How did this case slip by the district court? The Eighth Circuit reverses summary judgment in a termination case under the ADEA and Missouri Human Rights Act (MHRA), where the employer pounded into its managers — and plaintiff in particular — that it “should fire certain workers in their 50s and 60s” so that it could hire “younger workers” who would be “better workers, have more energy, be more enthusiastic and stimulate the residents.” The EEOC lends a helpful hand as amicus.
Baker v. Silver Oak Senior Living Mgt. Co., No. 08-1036 (8th Cir. Sept. 14, 2009): The employee Ms. Baker, hired at age 51, was fired two years later in 2005 at age 53, in spite of a “positive performance review, rating her ‘excellent’ in every category and describing her as ‘dependable,’ ‘knowledgeable,’ and a ‘leader.'” Her problem was a switch in management, who suddenly deemed Baker to old for the job. According to the summary judgment record, her new supervisor (named Thomas) told her to “change her appearance because she ‘dressed like an old lady,’ and that everyone had to “keep up” with [co-workers] Lindsey and Upshaw, who were both in their early thirties. In addition, Thomas admits that she ‘teased’ Baker about walking slowly and having poor hearing.” Moreover, “[b]eginning in March 2005, Thomas asked Baker several times to terminate and discipline older employees, but Baker refused to do so.” Baker suffered through a higher workload, a disciplinary action (bogus, by Baker’s retelling), a poor performance evaluation, and finally termination for absenteeism.
While (astoundingly) a district court judge allowed this case to go out on summary judgment, the Eighth Circuit remands it for trial. The panel noted, first, the intervening decision in Gross v. FBL Fin. Servs., Inc., 129 S. Ct. 2343 (2009), but held that the record (litigated under the pretext method of proof) supported the plaintiff, regardless of the standard that applied. Second, the record was replete with age animus:
“We conclude that Baker has presented a submissible case of age discrimination for determination by a jury. Most significant are statements of Lindsey and Thomas, who participated in the decision to terminate Baker, evincing a preference for the employment of younger workers over persons in the class protected by the ADEA. Lindsey’s statement to his management team that Silver Oak was ‘missing the boat by not hiring more younger, vibrant people,’ and that employees ‘should start looking over applications better and try to consider hiring younger people’ is evidence that a reasonable jury could take to reflect a discriminatory attitude by one who participated in Baker’s termination. A jury likewise could find that Thomas’s attitude about employment at Silver Oak was biased against older workers, given her directions that Baker should fire certain workers in their 50s and 60s so that Thomas could hire ‘younger workers’ who would be ‘better workers, have more energy, be more enthusiastic and stimulate the residents.’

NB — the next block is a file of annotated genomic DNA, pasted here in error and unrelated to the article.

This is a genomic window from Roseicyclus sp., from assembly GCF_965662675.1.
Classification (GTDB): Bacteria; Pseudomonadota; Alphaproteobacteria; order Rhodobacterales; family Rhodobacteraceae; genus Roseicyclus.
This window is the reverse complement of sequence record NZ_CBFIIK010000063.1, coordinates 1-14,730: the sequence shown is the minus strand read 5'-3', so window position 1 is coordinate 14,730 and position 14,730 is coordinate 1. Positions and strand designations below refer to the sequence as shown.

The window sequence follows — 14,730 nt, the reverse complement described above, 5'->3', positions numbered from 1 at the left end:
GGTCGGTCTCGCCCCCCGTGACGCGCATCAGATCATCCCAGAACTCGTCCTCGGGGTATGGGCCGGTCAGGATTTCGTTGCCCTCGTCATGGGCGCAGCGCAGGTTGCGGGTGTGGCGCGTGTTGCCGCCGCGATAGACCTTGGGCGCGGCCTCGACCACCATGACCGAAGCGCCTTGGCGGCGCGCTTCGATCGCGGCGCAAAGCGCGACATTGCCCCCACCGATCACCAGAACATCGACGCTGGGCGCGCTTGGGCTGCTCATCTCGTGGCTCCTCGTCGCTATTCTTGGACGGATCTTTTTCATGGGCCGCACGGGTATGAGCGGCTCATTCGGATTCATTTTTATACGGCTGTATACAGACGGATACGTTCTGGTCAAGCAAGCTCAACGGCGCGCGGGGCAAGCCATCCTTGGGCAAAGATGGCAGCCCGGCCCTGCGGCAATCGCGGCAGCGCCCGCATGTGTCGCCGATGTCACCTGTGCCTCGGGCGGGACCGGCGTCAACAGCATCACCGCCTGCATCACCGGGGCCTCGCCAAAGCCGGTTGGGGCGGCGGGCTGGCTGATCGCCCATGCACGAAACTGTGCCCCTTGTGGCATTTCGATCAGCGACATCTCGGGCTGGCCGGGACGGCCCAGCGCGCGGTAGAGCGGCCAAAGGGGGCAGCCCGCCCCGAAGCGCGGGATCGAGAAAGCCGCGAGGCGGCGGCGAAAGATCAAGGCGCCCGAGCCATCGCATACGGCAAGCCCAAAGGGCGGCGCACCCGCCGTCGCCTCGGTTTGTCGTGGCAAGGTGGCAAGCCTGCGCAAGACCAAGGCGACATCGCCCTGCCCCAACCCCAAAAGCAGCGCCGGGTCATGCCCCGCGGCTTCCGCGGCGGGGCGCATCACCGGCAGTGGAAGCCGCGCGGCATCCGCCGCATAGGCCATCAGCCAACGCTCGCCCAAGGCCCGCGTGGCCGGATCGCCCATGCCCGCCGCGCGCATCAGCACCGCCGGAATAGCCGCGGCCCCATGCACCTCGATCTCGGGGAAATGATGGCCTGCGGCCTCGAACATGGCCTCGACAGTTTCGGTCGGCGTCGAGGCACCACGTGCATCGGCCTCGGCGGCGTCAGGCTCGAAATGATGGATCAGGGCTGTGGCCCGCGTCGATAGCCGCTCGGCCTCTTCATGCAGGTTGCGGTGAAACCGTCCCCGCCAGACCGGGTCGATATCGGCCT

“Other comments by Lindsey and Thomas are open to interpretation, but on a motion for summary judgment, they must be viewed in the context of the foregoing statements. Lindsey’s desire to rid the company of ‘dead wood’ could be a legitimate preference to terminate unproductive workers regardless of age, but it could also be a manifestation of a discriminatory attitude against older workers in general. Thomas’s criticism of Baker for dressing ‘like an old lady,’ and exhortations to ‘keep up’ with younger executives like Lindsey and Upshaw might be given a benign gloss, but they also could be seen reasonably as further evidence of age-based bias. In light of statements by Lindsey and Thomas that clearly reflect a discriminatory attitude against older workers, statements that might otherwise be dismissed as harmless workplace banter assume greater probative value on a motion for summary judgment.”
There was also evidence that the employer did not genuinely believe the reasons it tendered for Baker’s discipline and discharge, and Baker pointed to contradictory explanations by the employer, as well.
The Eighth Circuit also finds that under the less-demanding standard of the MHRA, which requires only that age be a “contributing factor” in the decision, the employee was also entitled to a jury trial. Finally, the panel also reversed summary judgment on an ADEA/MHRA retaliation claim. It reversed (as an abuse of discretion) the judge’s striking of the employee’s summary judgment affidavit — as supposedly contradictory of her deposition testimony — and held that “[c]onsidering the affidavit, there is sufficient evidence for a jury to find that Baker engaged in protected activity under the ADEA and the MHRA before she was terminated. By protesting to Thomas that it was wrong to terminate older employees, and that Silver Oak could not discharge employees ‘just because they are old,’ Thomas clearly opposed conduct that she reasonably believed to be unlawful age discrimination.”